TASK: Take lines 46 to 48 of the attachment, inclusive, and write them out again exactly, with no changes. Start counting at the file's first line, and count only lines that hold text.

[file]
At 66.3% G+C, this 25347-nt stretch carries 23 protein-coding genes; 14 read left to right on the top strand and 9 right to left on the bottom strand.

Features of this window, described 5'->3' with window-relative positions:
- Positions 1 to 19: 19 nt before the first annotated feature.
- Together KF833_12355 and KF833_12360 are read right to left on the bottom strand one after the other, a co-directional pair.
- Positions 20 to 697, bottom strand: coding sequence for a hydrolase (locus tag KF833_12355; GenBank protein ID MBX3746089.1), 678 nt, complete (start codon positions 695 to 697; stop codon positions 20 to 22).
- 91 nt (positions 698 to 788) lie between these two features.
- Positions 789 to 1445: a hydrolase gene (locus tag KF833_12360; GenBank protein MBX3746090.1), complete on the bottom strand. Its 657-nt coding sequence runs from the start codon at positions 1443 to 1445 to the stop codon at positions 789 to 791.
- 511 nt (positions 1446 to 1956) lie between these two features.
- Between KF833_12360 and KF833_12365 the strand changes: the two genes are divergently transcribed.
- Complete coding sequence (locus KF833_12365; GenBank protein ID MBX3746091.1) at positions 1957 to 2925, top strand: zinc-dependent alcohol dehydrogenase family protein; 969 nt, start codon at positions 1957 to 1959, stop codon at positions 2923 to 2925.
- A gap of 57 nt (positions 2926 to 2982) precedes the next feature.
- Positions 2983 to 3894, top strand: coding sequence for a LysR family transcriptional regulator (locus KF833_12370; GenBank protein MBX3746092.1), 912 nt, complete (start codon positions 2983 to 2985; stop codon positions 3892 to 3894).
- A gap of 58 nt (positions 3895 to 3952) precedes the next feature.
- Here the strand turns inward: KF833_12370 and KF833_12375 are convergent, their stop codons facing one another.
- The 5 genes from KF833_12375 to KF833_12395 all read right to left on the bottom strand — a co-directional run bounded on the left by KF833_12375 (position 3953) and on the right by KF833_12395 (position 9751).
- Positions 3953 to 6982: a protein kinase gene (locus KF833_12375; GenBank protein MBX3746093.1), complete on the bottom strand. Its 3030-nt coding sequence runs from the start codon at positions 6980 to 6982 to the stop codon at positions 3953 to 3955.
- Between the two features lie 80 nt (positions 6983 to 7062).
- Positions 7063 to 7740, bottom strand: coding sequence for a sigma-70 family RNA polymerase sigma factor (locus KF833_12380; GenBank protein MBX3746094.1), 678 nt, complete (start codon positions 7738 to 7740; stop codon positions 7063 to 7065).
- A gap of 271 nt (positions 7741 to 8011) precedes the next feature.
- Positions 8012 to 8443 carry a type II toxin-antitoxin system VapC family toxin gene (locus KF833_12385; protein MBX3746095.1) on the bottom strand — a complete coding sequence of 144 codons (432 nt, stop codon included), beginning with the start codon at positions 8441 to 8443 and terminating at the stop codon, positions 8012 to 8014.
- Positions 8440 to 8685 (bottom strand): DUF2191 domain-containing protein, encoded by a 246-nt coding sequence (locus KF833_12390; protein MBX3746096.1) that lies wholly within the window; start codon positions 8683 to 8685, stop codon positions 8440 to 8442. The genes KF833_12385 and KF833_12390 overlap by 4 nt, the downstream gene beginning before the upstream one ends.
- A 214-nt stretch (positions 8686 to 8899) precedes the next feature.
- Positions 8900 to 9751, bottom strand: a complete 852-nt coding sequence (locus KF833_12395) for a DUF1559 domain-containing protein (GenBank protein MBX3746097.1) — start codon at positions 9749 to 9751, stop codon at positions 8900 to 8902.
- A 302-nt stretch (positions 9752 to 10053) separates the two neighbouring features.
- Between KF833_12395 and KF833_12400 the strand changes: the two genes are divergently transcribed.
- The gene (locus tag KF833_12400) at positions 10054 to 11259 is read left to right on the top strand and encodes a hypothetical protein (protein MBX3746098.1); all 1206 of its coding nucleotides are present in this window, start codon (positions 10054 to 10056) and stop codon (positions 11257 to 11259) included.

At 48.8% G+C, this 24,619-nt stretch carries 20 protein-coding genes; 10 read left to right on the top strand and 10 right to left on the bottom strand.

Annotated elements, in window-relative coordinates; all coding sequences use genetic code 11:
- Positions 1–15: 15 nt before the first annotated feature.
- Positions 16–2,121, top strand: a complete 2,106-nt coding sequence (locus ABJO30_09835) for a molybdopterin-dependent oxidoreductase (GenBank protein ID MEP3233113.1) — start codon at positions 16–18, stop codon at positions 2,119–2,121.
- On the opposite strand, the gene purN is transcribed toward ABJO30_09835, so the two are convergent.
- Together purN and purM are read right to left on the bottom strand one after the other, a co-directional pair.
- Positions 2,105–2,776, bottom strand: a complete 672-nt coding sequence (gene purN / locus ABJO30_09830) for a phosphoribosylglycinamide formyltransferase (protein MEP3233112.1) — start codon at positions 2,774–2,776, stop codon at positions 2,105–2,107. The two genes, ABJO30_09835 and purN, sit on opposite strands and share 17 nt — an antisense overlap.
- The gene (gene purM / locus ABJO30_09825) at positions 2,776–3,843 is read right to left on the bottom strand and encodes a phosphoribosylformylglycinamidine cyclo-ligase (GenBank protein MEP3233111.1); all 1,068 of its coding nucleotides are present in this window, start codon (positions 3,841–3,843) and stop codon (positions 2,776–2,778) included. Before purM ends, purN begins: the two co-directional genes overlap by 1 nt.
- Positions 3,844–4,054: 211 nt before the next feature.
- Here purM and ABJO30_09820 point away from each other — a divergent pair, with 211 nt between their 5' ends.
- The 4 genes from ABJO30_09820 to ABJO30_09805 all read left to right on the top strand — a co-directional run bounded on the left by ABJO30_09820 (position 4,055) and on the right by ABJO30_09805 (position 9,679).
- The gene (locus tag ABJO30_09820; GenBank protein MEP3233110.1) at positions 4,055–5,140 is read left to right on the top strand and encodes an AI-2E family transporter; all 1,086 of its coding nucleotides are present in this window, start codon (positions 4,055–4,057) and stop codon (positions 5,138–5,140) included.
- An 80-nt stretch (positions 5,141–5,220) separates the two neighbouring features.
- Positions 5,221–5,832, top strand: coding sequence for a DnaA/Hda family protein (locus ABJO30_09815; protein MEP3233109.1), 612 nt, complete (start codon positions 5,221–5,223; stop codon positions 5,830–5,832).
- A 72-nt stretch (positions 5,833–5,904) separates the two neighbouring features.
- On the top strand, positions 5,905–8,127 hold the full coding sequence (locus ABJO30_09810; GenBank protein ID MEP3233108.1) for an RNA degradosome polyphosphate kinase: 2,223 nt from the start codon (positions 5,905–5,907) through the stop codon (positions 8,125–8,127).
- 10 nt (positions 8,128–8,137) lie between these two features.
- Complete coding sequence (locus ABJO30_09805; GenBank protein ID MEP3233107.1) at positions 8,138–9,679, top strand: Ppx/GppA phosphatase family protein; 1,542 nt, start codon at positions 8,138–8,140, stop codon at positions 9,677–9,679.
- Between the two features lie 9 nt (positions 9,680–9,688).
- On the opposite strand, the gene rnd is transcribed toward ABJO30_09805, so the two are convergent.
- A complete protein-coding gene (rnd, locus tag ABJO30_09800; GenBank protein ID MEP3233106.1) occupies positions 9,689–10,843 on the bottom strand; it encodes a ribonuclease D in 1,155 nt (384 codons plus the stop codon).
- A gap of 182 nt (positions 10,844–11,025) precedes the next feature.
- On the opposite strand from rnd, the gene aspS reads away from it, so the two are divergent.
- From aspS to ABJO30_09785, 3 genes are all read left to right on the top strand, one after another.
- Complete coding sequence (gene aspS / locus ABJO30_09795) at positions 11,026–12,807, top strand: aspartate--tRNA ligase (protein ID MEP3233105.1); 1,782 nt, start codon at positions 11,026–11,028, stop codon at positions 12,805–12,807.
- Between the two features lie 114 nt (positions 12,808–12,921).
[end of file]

- On the opposite strand, the gene rnd is transcribed toward ABJO30_09805, so the two are convergent.
- A complete protein-coding gene (rnd, locus tag ABJO30_09800; GenBank protein ID MEP3233106.1) occupies positions 9,689–10,843 on the bottom strand; it encodes a ribonuclease D in 1,155 nt (384 codons plus the stop codon).
- A gap of 182 nt (positions 10,844–11,025) precedes the next feature.